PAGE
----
Pike Place Market
The heart and soul of Seattle is undergoing a major renovation. Laying claim as the oldest continually operating public market in the country, Pike Place Market is really a series of buildings with a wide range of tenants that attract nine million visitors a year. The market first opened as a single building in 1907, but has since evolved into a series of buildings covering nine acres.
So dear is the market, Seattle voters agreed to a higher sales tax in order to pay for the $68-million renovation, which is being done in three phases.
Turner Construction Co., Seattle, won the $29-million contract for the first phase. In mid-June visitors will see a refurbished Main Arcade, home to most of the local farmers; the Fairley Building; and the Hillclimb, a maze of stairs, elevators and hallways that connects the market to Seattle’s Waterfront.
A main goal of the project was to unite the mechanical and electrical systems. In all, the market has over 200 tenants, many of whom had their own HVAC systems on the rooftop, says Duncan Thieme, principal with the architecture firm for the project, SRG Partnership, Seattle. Soon the main buildings will be tied together to a central plant.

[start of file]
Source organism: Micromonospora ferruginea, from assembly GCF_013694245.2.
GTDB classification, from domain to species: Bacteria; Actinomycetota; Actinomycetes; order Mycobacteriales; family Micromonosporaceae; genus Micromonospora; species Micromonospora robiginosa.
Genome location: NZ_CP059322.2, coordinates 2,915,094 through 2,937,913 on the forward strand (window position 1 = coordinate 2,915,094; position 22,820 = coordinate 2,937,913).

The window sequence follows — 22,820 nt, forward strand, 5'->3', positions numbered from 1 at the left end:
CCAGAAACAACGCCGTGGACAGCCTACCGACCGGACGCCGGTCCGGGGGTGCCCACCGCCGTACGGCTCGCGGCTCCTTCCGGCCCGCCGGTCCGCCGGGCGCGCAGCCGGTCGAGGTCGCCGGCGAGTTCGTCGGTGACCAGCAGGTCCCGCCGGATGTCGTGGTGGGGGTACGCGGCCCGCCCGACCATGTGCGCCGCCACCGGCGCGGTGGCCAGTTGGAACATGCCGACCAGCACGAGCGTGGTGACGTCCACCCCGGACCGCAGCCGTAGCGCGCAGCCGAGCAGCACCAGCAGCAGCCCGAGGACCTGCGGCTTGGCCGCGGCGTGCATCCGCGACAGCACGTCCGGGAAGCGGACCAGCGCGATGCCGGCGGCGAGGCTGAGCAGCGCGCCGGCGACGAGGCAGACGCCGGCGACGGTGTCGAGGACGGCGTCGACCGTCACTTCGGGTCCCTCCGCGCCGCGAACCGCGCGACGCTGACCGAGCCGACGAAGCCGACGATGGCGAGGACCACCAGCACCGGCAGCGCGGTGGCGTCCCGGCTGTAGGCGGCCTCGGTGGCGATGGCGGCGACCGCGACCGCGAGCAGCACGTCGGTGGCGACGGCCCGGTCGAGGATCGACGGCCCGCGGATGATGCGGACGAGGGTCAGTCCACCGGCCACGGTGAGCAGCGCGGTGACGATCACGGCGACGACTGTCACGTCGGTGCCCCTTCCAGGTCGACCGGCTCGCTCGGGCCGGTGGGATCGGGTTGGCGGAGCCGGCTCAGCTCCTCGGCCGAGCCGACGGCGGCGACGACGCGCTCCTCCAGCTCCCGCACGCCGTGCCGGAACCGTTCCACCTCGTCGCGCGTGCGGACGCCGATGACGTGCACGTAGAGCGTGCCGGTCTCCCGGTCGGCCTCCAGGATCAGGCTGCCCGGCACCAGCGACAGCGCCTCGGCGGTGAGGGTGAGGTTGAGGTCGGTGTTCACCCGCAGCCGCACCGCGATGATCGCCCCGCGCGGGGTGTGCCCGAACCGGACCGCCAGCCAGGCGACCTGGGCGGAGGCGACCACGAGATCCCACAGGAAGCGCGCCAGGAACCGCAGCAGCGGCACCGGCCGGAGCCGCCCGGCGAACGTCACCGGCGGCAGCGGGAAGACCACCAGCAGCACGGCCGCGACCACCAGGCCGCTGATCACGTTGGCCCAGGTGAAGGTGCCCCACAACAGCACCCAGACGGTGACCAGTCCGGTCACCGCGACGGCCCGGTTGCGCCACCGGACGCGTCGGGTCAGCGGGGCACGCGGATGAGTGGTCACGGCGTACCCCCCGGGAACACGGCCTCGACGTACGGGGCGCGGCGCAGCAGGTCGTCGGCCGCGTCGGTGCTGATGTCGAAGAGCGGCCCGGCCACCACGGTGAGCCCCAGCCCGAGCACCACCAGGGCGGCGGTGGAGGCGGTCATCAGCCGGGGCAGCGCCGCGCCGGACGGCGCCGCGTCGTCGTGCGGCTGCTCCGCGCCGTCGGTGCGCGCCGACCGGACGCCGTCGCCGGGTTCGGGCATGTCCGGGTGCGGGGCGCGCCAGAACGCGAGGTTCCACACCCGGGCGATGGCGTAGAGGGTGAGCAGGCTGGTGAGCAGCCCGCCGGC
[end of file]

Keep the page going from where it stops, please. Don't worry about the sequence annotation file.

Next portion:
“The systems were all the most efficient for each tenant, but the central system is even better,” Thieme says. “Since we had to take out part of the Hillclimb stairway to build the HVAC system, we decided to make that more welcoming as well.” To rebuild the stairway, Turner had to work around a day care center and its playground.
Moving commercial and residential tenants is one of the most complicated factors of the project, which fell under Turner’s contract, says John Turnbull capital projects manager with the Pike Place Market Public Development Authority. “With people living there, we had to be quiet at night, but we had to be careful not to disrupt the day users, either.”
Turner ended up working up to three shifts per day, trying to cause as little disturbance as possible.
“We did everything piecemeal in order to schedule around all the tenant needs,” says Ryan Troy, Turner senior project manager. “We had to be quiet at night because of the residents, and unnoticeable during the day because of the businesses.”
Much of the work in the retail spaces took place in January and February, when foot traffic and businesses would feel less financial impact. The residents of 21 apartments, a mix of market-rate and low-income renters, found housing elsewhere until the project can be completed.
When South Seattle was an agricultural area, farmers would grow their produce and sell their crop at Pike Place Market. Today, the Sound Transit Light Rail runs through the area along Martin Luther King Jr. Way, and its intersection with Othello was ripe for an infill project.